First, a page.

There's something good about using the latest technology to locate things thousands of years old. I first figured I had to get a GPS unit after walking up and down Froggatt Edge in Derbyshire, knowing there was a stone circle only 100 yards away to the left, but could I find it - ha! Not even after walking a good mile up beyond where it was meant to be and backtracking...
Real Men and Women of course learned how to read maps properly in Scouts, the TA or similar enterprise, and can locate themselves to within three yards on an Ordnance Survey Pathfinder map in 15 seconds. If you're one of them then I salute your skill and you need no further information!
For the rest of us, who range from sometimes wondering which way up to hold the map and whether we didn't get the wrong sheet anyway, to those who are familiar with using maps but can't always pinpoint themselves in unfamiliar area, GPS comes to the rescue. An acronym for global positioning system GPS uses a network of satellites to fix your position on the Earth to within about 30m via a neat handheld unit about the size of a mobile phone. You get a representation of where you are and where you want to go on a small LCD screen, and you can see at a glance how far you have to go and in which direction.
You don't need GPS to find Stonehenge, and many sites are listed in excellent guides like Aubrey Burl's Stone Circles of Britain with directions of how to get there. Armed with those instructions you can find the vast majority of sites. In featureless terrain like moorland or some areas of Scotland, dense forests and other locations where getting your bearings is difficult, knowing that you are within 30m of a site saves a lot of graft :-) Naturally in that sort of area you aren't going to rely on GPS as your only means of navigation, since if you drop it on a rock or the batteries run down you can wind up a long way from home and no real idea of how to get back there. But as a stonefinder GPS is just great.
The GPS knows where where you want to go since you keyed in the information - either via the front panel which is usually time-consuming, or with a PC and uploading it to the device. It natively thinks in terms of latitude and longitude, though many can be adjusted to display national grid references which is what you will find on maps. National Grid references are far more user-friendly on the ground - they line up with the map, and the scale east-west and north-east is the same, whereas in the UK one degree of latitude takes you further than one degree of longitude. However, if lat, long is what your GPS wants to know, then that's what you will have to give it. GPS programs are not particularly tolerant of lots of extraneous information like the notes here - they really want the data in "just the facts ma'am" format. That's what the GPS search form is for. If you use that search on Druid, you will get a listing like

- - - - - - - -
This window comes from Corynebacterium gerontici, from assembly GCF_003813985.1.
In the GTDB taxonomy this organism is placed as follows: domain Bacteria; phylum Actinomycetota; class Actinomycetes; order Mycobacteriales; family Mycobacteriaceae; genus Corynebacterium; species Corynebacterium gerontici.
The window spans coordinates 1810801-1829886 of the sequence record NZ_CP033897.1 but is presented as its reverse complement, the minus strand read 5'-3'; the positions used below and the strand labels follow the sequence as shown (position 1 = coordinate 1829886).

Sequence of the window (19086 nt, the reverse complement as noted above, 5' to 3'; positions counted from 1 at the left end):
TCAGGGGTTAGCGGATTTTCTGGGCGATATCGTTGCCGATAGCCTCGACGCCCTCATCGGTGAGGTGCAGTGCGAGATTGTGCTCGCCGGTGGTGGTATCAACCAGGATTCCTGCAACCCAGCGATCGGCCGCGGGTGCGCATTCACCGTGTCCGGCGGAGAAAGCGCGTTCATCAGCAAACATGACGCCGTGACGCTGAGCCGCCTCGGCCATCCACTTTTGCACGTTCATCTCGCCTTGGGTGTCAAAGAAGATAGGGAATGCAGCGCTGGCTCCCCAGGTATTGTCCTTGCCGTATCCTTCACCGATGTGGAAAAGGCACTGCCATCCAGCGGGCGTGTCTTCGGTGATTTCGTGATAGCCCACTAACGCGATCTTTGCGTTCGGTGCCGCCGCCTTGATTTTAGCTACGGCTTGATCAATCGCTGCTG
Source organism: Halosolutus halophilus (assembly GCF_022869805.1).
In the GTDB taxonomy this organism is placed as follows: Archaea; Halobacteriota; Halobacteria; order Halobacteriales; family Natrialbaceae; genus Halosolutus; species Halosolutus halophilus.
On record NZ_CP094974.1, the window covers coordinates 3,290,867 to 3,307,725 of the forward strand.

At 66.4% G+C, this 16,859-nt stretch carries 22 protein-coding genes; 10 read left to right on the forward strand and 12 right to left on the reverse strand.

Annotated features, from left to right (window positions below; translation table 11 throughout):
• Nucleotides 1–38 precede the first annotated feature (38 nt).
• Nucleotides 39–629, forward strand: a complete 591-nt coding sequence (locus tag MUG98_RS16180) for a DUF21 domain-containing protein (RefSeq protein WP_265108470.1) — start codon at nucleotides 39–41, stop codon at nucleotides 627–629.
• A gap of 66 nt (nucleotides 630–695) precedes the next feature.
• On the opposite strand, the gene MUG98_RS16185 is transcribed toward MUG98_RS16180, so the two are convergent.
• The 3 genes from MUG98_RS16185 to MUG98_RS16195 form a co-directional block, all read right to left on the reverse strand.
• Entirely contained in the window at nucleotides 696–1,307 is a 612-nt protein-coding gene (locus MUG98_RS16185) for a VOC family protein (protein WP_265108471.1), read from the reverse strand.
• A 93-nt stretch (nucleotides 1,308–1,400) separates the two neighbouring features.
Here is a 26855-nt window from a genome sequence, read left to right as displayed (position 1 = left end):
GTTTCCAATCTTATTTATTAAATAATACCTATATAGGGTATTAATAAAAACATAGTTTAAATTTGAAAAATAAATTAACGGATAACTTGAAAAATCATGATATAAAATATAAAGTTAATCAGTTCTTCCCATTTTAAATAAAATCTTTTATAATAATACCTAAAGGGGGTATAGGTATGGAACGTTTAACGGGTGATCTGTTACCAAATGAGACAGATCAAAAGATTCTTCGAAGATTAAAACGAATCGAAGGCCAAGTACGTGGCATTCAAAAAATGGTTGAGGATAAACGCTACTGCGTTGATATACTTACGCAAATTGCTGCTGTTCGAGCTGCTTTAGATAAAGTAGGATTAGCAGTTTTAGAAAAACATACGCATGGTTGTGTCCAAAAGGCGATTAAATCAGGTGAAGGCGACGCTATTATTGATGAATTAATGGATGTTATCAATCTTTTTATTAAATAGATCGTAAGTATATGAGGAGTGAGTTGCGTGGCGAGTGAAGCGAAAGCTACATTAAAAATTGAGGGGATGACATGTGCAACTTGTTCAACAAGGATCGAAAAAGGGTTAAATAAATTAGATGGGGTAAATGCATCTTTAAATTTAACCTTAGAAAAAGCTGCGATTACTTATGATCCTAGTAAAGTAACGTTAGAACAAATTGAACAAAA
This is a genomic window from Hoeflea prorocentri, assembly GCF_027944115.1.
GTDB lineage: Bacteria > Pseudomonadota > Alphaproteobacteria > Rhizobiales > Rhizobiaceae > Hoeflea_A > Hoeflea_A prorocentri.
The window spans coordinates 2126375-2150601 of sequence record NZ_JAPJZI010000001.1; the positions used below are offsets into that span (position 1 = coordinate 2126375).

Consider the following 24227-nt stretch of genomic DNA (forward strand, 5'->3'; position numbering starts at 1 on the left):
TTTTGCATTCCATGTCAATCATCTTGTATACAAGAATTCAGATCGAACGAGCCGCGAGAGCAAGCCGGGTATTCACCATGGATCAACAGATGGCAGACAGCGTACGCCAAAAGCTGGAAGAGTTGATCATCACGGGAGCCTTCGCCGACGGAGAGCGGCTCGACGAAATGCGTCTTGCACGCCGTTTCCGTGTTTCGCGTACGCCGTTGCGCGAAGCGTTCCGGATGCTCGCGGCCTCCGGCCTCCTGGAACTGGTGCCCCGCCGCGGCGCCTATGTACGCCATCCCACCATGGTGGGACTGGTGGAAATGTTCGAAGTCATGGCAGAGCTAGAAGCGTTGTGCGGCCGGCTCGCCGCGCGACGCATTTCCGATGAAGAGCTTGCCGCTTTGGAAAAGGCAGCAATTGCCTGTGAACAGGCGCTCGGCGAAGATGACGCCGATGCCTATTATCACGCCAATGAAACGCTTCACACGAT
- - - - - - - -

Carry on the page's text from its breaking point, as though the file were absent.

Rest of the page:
Latitude Longitude Site 52.575913, -3.025700, Druid Castle 54.082511, -2.077966, Druid's Altar 55.707318, -5.733125, Druid's Stone 54.155855, -3.084278, Druid's Temple 53.252746, -3.914317, Druids Circle 56.465767, -3.423534, Druids Seat 57.248242, -2.699413, Druidsfield 57.289001, -2.637135, Druidstone 57.449445, -4.191605, Druidtemple
which is just right for importing into a GPS program - just kill off the header Latitude etc, with a text editor like Notepad, save the rest as a text file and import this into your GPS program as a comma separated value or CSV file. It is possible that your software wants the name first, then lat and long, in which case you will have to use a spreadsheet to swap the columns round.